Planning officers gave the go ahead in July for the authority to complete a part-built housing application made by the former East Kesteven Rural District Council on land in Walcott in 1951.
Four of the 10 planned homes had been built, despite the development remaining unfinished – and the remaining land has since been rented out as allotments or garden areas for the tenants of the built homes.
However, David Plummer, who moved into his property in November and rented an allotment in January, called the approval a “rubber stamping” exercise and accused the original plans of having been “abandoned”.
He felt the council had a conflict of interest as the owner of the land and should have sought the option of a “neutral authority”.
“It seems ridiculous to me that such a decision could be taken.
“Many planning rules and regulations have passed since the original application was approved and surely, with NKDC both owning the land and wanting to build there, there must be a conflict of interest?
“At the very least, I feel a neutral authority should have been brought in, to assess the case and provide an unbiased opinion.”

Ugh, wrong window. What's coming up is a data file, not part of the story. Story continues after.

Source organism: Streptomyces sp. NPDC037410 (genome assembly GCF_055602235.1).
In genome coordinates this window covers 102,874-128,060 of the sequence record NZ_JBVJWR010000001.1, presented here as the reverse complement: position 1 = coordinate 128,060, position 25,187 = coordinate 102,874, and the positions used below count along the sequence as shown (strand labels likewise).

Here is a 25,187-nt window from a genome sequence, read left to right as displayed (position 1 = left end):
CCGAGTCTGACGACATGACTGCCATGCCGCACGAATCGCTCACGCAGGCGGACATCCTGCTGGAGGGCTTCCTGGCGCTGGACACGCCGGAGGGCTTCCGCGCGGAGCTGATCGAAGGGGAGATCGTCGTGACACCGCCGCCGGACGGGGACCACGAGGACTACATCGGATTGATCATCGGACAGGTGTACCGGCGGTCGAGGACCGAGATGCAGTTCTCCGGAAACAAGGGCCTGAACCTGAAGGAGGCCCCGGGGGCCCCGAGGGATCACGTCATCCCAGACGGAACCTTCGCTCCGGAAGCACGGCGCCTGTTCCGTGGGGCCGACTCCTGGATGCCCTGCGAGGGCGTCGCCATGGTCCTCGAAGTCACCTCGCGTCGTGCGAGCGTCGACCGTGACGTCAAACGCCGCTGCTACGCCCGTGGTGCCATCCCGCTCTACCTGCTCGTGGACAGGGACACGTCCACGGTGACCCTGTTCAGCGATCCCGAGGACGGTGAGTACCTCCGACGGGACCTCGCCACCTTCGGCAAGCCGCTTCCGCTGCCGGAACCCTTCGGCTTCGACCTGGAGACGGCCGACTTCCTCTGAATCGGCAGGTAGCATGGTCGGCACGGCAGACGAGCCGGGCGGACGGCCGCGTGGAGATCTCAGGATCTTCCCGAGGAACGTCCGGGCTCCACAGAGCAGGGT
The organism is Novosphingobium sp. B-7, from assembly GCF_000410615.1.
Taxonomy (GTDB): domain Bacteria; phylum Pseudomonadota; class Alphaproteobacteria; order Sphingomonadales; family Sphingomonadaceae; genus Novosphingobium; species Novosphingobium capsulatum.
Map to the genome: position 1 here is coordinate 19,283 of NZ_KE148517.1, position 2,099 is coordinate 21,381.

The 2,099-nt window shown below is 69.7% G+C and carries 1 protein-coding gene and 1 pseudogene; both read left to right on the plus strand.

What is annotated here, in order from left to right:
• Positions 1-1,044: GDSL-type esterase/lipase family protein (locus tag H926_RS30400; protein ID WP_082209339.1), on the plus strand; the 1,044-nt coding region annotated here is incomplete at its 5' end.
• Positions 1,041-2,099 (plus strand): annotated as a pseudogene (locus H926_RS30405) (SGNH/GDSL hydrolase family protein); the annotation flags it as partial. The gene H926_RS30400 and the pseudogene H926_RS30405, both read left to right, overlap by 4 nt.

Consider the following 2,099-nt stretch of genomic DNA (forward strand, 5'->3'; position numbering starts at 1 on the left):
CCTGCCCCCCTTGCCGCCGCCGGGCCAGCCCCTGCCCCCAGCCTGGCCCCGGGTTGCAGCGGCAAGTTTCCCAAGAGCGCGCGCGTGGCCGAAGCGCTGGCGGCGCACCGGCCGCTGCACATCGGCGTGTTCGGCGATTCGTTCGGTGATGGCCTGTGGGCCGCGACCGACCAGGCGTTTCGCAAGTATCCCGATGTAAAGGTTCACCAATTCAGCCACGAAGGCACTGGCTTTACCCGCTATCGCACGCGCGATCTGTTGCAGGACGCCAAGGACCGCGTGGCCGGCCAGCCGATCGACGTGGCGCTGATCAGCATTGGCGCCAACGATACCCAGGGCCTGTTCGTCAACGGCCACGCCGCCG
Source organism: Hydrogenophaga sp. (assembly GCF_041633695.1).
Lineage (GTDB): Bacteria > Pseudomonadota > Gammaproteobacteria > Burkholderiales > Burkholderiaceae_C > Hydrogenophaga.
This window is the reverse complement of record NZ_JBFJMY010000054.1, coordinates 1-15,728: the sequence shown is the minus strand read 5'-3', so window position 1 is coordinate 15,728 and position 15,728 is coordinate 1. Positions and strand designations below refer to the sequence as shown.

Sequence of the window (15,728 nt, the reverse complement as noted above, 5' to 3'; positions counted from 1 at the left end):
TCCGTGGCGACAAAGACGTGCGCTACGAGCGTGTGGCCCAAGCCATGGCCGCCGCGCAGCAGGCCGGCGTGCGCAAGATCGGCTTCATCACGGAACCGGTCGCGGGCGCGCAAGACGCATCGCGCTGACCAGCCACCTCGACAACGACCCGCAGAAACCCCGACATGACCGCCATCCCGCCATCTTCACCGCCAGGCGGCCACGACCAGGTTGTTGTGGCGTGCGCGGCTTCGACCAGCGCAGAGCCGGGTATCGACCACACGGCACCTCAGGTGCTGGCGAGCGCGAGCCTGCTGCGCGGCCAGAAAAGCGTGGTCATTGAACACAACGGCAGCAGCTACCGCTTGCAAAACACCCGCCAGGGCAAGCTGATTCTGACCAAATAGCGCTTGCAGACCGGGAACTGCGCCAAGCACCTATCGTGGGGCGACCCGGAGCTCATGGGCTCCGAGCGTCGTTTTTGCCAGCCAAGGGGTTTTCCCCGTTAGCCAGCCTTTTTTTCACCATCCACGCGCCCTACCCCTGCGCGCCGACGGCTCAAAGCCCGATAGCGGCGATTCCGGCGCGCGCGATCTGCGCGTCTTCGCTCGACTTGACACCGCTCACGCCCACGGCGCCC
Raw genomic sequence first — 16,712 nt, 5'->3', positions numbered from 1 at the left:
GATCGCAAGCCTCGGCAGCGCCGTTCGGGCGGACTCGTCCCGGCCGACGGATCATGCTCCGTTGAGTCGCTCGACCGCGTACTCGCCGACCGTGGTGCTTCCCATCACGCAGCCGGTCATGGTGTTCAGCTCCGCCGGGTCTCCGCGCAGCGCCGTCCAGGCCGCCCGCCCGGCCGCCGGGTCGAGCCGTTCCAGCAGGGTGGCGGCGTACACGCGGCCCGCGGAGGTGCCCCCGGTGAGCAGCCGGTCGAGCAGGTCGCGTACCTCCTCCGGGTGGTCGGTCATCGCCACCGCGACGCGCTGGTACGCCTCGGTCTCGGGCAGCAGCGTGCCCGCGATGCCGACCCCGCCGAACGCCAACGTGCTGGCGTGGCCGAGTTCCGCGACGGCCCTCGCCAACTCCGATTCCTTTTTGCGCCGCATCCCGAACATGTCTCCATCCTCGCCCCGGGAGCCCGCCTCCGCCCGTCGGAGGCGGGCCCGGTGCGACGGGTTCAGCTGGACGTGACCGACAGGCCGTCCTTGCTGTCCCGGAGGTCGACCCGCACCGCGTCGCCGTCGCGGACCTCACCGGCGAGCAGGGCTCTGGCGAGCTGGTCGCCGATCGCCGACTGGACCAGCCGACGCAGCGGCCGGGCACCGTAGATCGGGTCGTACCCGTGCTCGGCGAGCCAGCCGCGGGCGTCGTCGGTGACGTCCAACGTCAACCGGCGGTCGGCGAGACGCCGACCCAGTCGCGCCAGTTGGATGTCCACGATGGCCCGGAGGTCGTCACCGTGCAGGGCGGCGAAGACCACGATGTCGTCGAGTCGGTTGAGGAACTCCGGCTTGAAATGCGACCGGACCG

Other residents also contacted the council to evidence the use of the land as allotments.
Mr Plummer has now appointed Richard Buxton Solicitors to apply to the courts for a judicial review.
He has also set up a crowdfunding page which has so far raised £75 of the £5,000 needed, and a Facebook page called “NKDC Judicial Review” in order to back his campaign.
A previous application for planning permission to build four houses on the land was rejected in 1982.
A report before North Kesteven District Council by planning officers said the decision was made on the basis of the evidence available.
“Taking all of the evidence into consideration; we have a raft of evidence submitted by the application, and no evidence of our own or received from third parties to dispute the position argued by the applicant,” said one line of the report.
“It is my opinion that there is already sufficient enough evidence to be able to say that on the balance of probabilities that the two pairs of houses built are those permitted under [the 1950] planning permission and that on the balance of probabilities [the] planning permission is extant.”
A spokesman for North Kesteven District Council said: “We are aware of Mr Plummer’s claim.
“The matter is with our solicitors and should Mr Plummer be given leave to make the challenge we will participate fully in the legal process.”
You can view r Plummer’s fundraising page here.